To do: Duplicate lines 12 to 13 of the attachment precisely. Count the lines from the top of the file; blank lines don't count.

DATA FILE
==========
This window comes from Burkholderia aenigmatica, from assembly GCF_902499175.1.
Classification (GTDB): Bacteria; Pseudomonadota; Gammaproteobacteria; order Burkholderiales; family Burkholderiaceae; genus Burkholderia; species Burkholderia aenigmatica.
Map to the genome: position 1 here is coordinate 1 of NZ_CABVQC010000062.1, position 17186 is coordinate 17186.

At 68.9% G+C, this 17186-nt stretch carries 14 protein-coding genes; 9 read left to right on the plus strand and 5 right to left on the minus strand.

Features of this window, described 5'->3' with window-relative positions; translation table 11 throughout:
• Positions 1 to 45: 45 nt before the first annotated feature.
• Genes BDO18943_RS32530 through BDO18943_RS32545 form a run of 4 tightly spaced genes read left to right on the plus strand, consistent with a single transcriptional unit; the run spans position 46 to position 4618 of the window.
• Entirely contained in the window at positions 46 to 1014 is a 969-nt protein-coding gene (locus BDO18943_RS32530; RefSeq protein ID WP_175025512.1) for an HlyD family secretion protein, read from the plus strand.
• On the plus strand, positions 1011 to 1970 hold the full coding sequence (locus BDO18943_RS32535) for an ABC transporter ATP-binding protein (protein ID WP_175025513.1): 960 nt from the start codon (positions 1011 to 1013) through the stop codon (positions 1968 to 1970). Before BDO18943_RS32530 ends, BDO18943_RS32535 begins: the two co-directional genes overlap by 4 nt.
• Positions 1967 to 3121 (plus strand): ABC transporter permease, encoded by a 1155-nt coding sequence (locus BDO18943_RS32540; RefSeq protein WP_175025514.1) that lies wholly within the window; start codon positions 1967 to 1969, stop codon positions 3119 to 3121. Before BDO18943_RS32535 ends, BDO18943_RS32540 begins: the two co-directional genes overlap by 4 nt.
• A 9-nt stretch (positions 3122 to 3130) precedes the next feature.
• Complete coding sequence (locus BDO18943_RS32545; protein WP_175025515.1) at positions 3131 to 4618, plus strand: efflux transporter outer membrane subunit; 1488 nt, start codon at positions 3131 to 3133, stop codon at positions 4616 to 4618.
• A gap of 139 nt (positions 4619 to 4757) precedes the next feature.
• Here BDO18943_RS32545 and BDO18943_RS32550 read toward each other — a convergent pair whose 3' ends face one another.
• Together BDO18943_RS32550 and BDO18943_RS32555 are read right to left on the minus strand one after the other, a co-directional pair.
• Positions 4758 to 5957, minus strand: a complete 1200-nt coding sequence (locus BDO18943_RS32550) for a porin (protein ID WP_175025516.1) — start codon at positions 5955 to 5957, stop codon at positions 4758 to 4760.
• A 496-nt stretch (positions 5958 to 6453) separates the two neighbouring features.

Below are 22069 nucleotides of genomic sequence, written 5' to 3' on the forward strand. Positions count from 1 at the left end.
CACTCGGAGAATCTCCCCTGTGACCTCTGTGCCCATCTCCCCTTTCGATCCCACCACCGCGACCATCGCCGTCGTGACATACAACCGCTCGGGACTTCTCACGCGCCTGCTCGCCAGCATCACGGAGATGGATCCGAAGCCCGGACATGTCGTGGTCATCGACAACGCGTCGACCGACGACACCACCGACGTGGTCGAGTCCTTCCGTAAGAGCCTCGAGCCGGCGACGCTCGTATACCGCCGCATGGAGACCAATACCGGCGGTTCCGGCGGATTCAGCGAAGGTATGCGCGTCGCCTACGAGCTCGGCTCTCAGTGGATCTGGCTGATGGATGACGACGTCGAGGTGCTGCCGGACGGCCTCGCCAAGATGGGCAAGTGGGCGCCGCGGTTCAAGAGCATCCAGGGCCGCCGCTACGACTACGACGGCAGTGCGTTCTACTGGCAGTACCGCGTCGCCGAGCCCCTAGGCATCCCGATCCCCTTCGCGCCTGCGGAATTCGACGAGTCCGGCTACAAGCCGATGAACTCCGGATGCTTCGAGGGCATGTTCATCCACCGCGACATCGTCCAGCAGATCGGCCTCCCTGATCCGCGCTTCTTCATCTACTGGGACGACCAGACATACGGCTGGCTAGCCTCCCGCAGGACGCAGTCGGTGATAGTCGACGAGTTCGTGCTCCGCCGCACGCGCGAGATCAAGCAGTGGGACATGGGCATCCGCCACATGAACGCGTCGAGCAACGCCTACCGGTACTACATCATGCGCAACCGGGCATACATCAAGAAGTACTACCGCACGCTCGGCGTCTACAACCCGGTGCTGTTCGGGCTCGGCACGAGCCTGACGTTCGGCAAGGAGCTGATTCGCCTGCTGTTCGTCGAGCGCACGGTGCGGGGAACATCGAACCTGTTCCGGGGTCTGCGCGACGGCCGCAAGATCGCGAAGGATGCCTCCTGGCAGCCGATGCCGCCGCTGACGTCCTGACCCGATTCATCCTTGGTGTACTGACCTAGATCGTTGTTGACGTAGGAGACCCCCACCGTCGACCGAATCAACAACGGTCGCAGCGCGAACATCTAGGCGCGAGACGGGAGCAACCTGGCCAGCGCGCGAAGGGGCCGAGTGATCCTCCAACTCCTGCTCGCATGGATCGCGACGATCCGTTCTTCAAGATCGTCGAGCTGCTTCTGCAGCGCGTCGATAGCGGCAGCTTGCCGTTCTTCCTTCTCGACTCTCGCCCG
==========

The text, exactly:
• Complete coding sequence (locus BDO18943_RS32545; protein WP_175025515.1) at positions 3131 to 4618, plus strand: efflux transporter outer membrane subunit; 1488 nt, start codon at positions 3131 to 3133, stop codon at positions 4616 to 4618.
• A gap of 139 nt (positions 4619 to 4757) precedes the next feature.